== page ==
Over-75s will fight for right to free TV licence - Yorkshire Post letters

From: David Warnes, Brandesburton, Driffield.

Plans to compel the over-75s to pay for TV licences continue to be opposed by readers.

THIS craven Government, having reneged on its manifesto promise to maintain the free TV licence for the over-75s, should be ashamed of itself, and no doubt will suffer at the ballot box.

The equally craven BBC chose to bury its bad news in the media feeding frenzy on the Conservative leadership circus, and strangely the Marxist rabble that used to be the Labour Party are quiet on the subject too.

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The over-75s will fight, and fight again, for this hard-won and well deserved right – the ‘luvvies’ and the ‘lefties’ at the BBC should be prepared to think again. They cannot jail all of us or at worse make martyrs of a few of us.

Finally if, as we are often told by our political leaders that freedom of choice is one of today’s privileges, then give us the choice not to view the BBC. There are plenty of alternatives.

From: Mr A Shipman, Harley Gardens, Leeds.

The BBC seriously needs to get its act together as regards coverage of sport. Women’s football, for example, is hardly Friday night peak viewing material and, in a few weeks time, Wimbledon will be dominating our screens for the best part of the day.

What with the Tokyo Olympics, Euro 2020 football and again Wimbledon, next summer is likely to impose even more disruption to schedules, which could quite easily be avoided by the introduction of one, or two TV channels, wholly dedicated to sport.

Make these new channels “pay as you view” subscription, so as not to be a burden on the licence fee payer. This would free up the BBC’s main channels to do what they are best at – showing entertainment, news and culture.

From: Michael Green, Baghill Green, Tingley.

IT was instructive to read (The Yorkshire Post, June 19) what Lord Hall of the BBC had to say to the House of Lords Communications Committee on the subject of free TV licences.

Instructive, because he made it perfectly clear that this is not just about finance. In his eyes, it is another round in a party political war against the Conservatives.

That’s a bit rich, coming as it does from the British Socialist Broadcasting Corporation!

From: Dave Ellis, Magdalen Lane, Hedon.

THE senior members of the BBC board are clearly out of touch with every day living costs and do not see the wider picture of what it costs a pensioner and families to survive (or live) these days.

When you are on a fixed income, like many pensioners with no savings, the cost of electricity, gas, water and the now standard three per cent increase in council tax plus, precepts for adult social care and crime commissioners, are all increasing year on year and what little is left is for food.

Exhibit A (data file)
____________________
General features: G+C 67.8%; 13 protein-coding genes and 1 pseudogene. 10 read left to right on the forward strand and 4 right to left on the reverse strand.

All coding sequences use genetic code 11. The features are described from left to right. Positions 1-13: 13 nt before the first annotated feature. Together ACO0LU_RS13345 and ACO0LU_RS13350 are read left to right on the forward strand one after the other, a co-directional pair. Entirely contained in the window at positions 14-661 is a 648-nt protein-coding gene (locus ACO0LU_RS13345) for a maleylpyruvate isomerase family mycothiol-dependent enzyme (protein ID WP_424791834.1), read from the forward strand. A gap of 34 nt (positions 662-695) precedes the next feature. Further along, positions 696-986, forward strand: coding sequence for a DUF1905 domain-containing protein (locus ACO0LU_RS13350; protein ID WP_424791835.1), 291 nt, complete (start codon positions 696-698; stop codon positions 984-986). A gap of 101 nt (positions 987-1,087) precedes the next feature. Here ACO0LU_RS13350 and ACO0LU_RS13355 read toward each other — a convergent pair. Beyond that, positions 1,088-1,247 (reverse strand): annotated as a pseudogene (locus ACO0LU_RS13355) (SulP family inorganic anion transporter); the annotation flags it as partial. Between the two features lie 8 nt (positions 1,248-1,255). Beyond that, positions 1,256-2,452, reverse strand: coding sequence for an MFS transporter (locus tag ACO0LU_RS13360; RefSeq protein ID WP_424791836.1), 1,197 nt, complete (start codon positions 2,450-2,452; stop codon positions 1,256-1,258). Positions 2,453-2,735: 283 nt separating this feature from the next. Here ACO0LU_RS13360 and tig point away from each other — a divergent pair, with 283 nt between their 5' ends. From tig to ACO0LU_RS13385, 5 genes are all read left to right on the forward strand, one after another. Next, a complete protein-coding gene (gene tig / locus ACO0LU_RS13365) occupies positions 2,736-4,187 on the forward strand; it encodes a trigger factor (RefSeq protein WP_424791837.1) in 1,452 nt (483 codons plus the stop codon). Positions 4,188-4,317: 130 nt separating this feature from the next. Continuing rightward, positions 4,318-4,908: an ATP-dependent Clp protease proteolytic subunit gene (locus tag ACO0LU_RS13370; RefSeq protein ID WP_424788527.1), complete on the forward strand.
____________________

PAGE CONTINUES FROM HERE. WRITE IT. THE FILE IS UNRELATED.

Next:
I would like to see, for a period of a month, how these ‘out of touch’ BBC board members survive on the state pension before they make decisions which affect the livelihoods of so many pensioners who rely on their TVs as a means of company.

Appalled by Labour leader

From: Barry Geldard, Hebden Bridge, Halifax.

AS a Labour supporter, I am appalled at Jeremy Corbyn’s irrational actions and statements such as the astonishing sight of him laying a wreath at the graves of terrorists responsible for the deaths of Israeli athletes at the Munich Olympics.

In the face of overwhelming evidence to the contrary, he asserted that the poisoning of two Russian citizens in Salisbury may not have been carried out by Russian military personnel who just happened to be in that City at the time.

Now he is saying that oil tankers hit by mines in the Gulf may not have been caused by the Russian-backed state of Iran.

Prime Minister material? I think not.

Mayor has no bus solutions

From: Michael Hodgson, King Ecgbert Road, Sheffield.

IN February, you published an article “Mayor launches a review to make the bus services fit for 21st century”. Apparently, Dan Jarvis, the newly-elected Mayor for the Sheffield City Region has conducted a review of bus services across the South Yorkshire area.

I am not sure where he conducted this review but it was certainly not around Dore and Totley, areas which our left-wing council likes to call an “affluent area”. If Mr Jarvis had looked closely at this area and consulted residents, he would have been told that buses around this area have been seriously discriminated against.

When Dan Jarvis put himself up for election, we thought that, as a former Army officer, he would bring some sense to bear upon this council and First Bus.

Unfortunately, we forgot that he is standing for the Labour party so he will not want to upset his left-wing socialist colleagues, therefore we can forget about sensible re-organisation.

Thank you for shorthand

From: Mrs EH Bell, Newland Avenue, Driffield.

HOW I agree with all the reasons Sue Harrison gives concerning shorthand (The Yorkshire Post, June 14), and the follow-up correspondence.

In another life I was a shorthand typist, being qualified in the former at 120wpm and I loved the fascinating subject.

Now I am almost pitied by a handful of people because I have no interest whatsoever in certain modern technology which is the reason given by some of my great-grandchildren for them not thanking me for presents.

Have they not the ability to write even a short missive? I am always elated to receive a personal letter even if its typed which, thankfully, still happens.